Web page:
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Main square of Soria
Country Spain Spain
Autonomous community Castile and León Castile and León
Province Soria
Municipality Soria
 - Total 272 km2 (105 sq mi)
Elevation 1,063 m (3,488 ft)
Population (2008)
 - Total 39,078
 - Density 143.67/km2 (372.1/sq mi)
Time zone CET (UTC+1)
 - Summer (DST) CEST (UTC+2)

Soria is a city in north-central Spain, the capital of the province of Soria in the autonomous community of Castile and León. The municipality had a population of 39,078 in 2008 - nearly 40% of the population of the province. Situated on the Rio Duero in the east of the autonomous community, the city is noted for its walls and a number of architecturally distinctive churches.



Madonna del Mirón Hermitage, built in the VI century A.C. by the Suebi
San Saturio Hermitage.

The area of Soria was inhabited by the Iberians, who merged by the Celts to form the Celtiberians around the 4th century BC. The name's origins are disputed: according to some scholars, it would derive from a Greek Achaian hero (Orias); a more considered theory has it stemming from Daurias, ancient name of the Duero river.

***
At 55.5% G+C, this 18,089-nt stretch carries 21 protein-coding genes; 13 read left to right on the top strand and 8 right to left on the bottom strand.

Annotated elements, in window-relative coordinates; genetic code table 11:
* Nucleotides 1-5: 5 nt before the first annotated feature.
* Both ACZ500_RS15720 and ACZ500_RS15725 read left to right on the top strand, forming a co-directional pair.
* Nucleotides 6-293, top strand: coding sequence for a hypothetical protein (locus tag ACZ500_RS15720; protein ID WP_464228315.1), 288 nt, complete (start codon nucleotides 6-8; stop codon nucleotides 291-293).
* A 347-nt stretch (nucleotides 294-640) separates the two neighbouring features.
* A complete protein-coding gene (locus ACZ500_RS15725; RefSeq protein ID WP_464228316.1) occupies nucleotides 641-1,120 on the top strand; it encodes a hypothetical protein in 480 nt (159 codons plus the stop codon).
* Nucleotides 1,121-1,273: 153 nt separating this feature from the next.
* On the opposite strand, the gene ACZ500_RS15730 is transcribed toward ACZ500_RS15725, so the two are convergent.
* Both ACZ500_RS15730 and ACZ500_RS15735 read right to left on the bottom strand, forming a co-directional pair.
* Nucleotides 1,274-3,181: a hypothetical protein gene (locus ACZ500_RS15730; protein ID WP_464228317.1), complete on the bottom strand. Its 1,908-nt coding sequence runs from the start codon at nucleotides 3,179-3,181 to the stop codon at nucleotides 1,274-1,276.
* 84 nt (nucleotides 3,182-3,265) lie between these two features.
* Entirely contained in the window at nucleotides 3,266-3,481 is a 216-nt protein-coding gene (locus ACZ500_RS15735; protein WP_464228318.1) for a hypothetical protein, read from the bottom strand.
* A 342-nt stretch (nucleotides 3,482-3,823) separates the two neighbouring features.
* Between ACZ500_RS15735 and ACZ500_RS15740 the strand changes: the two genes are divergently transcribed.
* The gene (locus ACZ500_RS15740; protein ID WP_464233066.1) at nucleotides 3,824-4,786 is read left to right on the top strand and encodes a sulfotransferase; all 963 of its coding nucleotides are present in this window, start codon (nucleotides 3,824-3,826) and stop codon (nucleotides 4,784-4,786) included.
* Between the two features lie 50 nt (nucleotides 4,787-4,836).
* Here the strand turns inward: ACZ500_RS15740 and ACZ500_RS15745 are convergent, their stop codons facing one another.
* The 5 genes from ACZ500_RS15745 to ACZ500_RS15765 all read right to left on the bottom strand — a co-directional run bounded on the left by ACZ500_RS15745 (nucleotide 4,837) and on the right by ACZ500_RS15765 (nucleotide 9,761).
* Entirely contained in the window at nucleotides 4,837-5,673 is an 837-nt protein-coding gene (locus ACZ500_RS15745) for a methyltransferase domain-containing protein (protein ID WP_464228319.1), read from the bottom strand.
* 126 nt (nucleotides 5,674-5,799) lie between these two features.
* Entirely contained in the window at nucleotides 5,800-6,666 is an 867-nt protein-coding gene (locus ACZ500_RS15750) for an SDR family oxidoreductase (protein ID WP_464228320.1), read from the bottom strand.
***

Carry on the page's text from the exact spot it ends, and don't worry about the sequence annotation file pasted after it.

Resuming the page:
During the Roman invasion of Spain, Soria was besieged and its population committed a collective suicide in order to escape slavery. After the fall of the Western Roman Empire, the rebuilt city was occupied by the Suebi. Later, after the Arab conquest of Spain, it grew in importance due to its vicinity with the border with the Christian lands, which in the 8th century had stabilized across the Duero.

In 869 Soria was the centre of the rebellion of Suleyman ibn-Abus against the caliph of Cordoba, who sent his son Hakan to quench it. In the early 12th century the city was conquered by Alfonso I the Battler, being absorbed into the Kingdom of León in 1134. Due to its strategic placement at the borders of the Kingdoms of Castile, Aragon, Navarre and León, Soria in the Middle Ages was at the centre of several conflicts between them. Alfonso VIII of Castile, in reward for its support, gave the city several privileges which it maintained until modern times. In 1195 the town was stormed by Sancho VII of Navarre, but later recovered and continued to develop its splendour and trades, mostly held by a community of Jews.

Palomar in Alameda de Cervantes.

Soria lost most of its importance after the unification of Aragon and Castile in 1479, and above all after the decree of exile issued against the Jews in 1492. In the War of Spanish Succession (early 18th century), Soria sided for Philip V. In 1808 it was captured and set on fire by the French troops.

The economical and social crisis of Spain in the early 20th century, and the Spanish Civil War with Francisco Franco's dictatorship which followed, had negative effects on Soria and its neighborhood, which became depopulated due to strong emigration.

The policy of the current authorities aims to strengthen the local economy pivoting on Soria's tourism potential, and has also launched a program of reconstruction for the neighbouring villages.